I love the word “failure”. I love it! Why? Because it lets me know that teams are trying to get better! People are human, and everyone will fail (with some regularity in complex situations – I might add). To me, an awareness of failure, and open dialogue about failure is crucial for teams to begin to take ownership of committments, and their own evolution. But there’s a problem.
In my experience with some agile frameworks, failure is a nasty little concept. It doesn’t have to be, but sadly it tends to turn out that way.
The story goes like this:
Someone (me in a few regretful cases) enters and organization and creates a buzz around new concepts like Scrum and XP. We form teams and have lots of earlier struggles and, conversely, lots of early wins. During the process, the concept of time boxed iterations (sprints) is taught and internalized. Sprint planning commences and sprint goals are agreed to.
Thoughtful leaders keep these goals from becoming a list of user stories to be delivered. They design goals to be (struggling for a word here)… “thematic” (meaning, the goal is something a team and a business can sink their teeth into and is the living embodiment of the features, stories, and tasks that make it up the Sprint).
Fast forward to the retrospective:
The retrospective kicks off and Sprint Goals are discussed. Inevitably someone says, “we sort of delivered the goal, but we aren’t DONE. We missed 2 user stories. We committed to 10, and we only got 8 of them done. How can that be a success!?”
This is typically followed by a giant sucking sound that, over time, turns out to be the souls of the people that worked tirelessly to get 8 pitiful stories completed. (the sounds of them leaving their owners)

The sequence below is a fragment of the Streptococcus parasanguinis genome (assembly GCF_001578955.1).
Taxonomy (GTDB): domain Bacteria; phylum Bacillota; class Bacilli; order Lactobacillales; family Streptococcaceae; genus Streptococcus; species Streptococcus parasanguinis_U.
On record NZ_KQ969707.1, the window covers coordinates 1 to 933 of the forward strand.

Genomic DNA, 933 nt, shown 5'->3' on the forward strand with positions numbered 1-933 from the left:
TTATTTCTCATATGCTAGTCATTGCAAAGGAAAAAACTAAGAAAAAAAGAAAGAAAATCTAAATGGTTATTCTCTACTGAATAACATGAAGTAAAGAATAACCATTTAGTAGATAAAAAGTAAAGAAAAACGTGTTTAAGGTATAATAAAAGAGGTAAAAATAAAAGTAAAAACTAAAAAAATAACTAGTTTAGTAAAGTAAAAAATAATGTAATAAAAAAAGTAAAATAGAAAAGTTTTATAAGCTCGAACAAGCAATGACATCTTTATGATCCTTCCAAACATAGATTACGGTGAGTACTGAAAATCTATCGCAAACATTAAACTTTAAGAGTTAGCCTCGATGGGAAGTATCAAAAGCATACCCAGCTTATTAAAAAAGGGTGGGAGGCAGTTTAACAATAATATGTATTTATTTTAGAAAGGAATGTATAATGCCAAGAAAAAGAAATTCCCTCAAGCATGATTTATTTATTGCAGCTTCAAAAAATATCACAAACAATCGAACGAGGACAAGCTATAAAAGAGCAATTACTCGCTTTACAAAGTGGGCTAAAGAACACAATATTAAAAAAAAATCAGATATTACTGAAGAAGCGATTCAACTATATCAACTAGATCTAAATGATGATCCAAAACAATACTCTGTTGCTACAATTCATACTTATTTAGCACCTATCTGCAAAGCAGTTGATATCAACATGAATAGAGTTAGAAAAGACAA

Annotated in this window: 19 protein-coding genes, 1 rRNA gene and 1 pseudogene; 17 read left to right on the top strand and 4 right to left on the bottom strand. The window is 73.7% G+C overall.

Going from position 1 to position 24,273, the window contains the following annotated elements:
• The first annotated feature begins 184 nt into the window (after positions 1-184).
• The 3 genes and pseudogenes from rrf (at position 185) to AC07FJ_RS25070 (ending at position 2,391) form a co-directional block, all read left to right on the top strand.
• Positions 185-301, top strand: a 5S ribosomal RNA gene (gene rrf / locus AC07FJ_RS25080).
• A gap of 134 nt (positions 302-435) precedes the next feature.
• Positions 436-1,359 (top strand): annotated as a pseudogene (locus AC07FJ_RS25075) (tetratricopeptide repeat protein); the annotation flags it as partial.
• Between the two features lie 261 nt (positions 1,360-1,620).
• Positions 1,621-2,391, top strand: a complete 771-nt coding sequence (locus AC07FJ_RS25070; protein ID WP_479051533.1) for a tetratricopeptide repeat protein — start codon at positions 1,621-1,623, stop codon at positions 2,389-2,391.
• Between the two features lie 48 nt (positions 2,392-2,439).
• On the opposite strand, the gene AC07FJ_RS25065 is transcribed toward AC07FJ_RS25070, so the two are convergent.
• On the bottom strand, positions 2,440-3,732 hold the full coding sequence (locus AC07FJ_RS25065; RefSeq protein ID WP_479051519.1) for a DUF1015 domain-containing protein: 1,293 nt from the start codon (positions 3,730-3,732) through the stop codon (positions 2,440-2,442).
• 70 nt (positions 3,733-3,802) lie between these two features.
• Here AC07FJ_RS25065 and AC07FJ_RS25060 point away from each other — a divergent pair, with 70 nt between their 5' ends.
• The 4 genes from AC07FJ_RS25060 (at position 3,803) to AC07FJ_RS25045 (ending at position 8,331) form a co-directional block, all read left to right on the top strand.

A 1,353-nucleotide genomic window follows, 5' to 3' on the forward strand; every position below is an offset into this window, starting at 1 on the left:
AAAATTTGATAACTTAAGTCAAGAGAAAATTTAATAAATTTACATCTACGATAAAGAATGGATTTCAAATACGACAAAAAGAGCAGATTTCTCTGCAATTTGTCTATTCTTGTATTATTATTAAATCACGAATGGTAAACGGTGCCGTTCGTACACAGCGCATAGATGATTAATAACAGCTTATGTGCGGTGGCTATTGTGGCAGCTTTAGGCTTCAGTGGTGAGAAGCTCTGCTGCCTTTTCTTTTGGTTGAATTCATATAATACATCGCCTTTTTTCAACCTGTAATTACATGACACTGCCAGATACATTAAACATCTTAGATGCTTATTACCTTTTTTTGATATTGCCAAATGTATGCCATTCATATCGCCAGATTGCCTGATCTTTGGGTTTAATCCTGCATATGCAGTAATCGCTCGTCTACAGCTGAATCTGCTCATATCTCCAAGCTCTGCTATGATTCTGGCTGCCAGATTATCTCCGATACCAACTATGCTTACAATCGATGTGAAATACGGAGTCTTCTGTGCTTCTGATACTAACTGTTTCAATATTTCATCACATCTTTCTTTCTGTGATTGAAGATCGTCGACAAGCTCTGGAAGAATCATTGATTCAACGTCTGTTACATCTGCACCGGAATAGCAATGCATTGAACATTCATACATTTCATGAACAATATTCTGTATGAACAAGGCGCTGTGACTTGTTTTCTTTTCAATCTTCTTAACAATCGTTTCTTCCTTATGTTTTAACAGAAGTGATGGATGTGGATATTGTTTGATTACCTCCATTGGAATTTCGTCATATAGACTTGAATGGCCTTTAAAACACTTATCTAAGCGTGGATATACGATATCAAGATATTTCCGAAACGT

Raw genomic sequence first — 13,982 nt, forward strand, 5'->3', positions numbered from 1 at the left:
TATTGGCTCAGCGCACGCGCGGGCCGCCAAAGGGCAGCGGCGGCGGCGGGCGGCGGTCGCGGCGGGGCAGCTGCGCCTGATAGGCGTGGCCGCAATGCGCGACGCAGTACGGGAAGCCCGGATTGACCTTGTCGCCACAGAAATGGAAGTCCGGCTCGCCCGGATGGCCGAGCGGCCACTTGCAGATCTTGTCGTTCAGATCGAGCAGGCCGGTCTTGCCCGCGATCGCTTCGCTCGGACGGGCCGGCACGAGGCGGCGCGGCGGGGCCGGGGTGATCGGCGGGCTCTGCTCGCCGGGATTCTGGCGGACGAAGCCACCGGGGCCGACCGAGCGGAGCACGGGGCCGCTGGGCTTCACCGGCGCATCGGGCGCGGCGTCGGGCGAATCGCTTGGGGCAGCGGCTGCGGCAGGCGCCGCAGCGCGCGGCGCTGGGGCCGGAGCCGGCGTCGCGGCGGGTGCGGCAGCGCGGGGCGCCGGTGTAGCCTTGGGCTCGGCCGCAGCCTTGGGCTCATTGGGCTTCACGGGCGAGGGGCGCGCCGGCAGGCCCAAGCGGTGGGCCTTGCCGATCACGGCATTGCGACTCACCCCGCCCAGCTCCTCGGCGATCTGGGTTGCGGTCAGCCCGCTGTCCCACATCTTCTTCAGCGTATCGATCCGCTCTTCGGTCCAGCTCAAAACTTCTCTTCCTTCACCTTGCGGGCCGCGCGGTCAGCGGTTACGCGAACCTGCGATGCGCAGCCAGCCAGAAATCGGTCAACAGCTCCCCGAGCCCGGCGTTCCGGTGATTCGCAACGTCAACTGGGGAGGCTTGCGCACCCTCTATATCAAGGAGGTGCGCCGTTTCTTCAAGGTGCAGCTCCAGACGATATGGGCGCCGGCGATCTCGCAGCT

The game is now afoot:
What is a typical Pavlovian response to this kind of interaction? If I rap your knuckles and called you a failure because you can’t plan in 2 week increments, you have 2 reasonable “protective” responses.
- you learn how to actually predict the future, and only commit to work you KNOW you will deliver, or
- you sandbag in an attempt to ensure success and your own self preservation.
In my experience, working with brilliant, thoughtful, honest (albeit human) teams, the typical response is #2…. They commit to 6 stories, “success” is restored, and the balance in the force is regained.
What just happened?
My guess is that most teams, as they mature, could begin to deliver huge volumes of value…more than they ever thought possible in the beginning. Unfortunately, when teams link story count and timelines to failure, those outer boundaries are unachievable. Sadly, we have just created a team that will rarely, if ever, commit to more than 6 stories. Mostly it’s because of an incredibly myopic view and definition of “failure”.
Teams internalize failure as “not delivering the requisite number of stories on time”, no matter how hard you try and convince them otherwise. In fact, I have NEVER met a Scrum team that defines failure as anything other than not delivering enough on a predetermined timeline. That’s it. That’s all I hear. Ever…. Ever-ever. Really.
That’s not to say that teams don’t fail for many other reasons, but those really AWESOME failures (the ones we need to discuss and learn from) are rarely talked about, and (as I said two sentences ago) are never internalized as the actual “failure”.
To me, the interesting things that happen are when we try new techniques and they don’t work out, we implement strategies that need a little tweaking, we build a product that no one will buy, etc, etc. Those are awesome and can teach us a lot, and need attention. Time-boxed approaches make discussing these types of failures difficult because most are focused solely on the stop watch.
The fact that you cannot tell the future as a team is not revolutionary, interesting OR relevant, so let’s adopt an approach that doesn’t tie “professional guessing” (even in small time boxes) to our shared definition of success. For good measure, I would love to hear some of your examples of sprint failure, or your opinions on the topic! For extra credit, discuss how lean thinking and flow-based models help alleviate some of the problems caused by time-boxed approaches.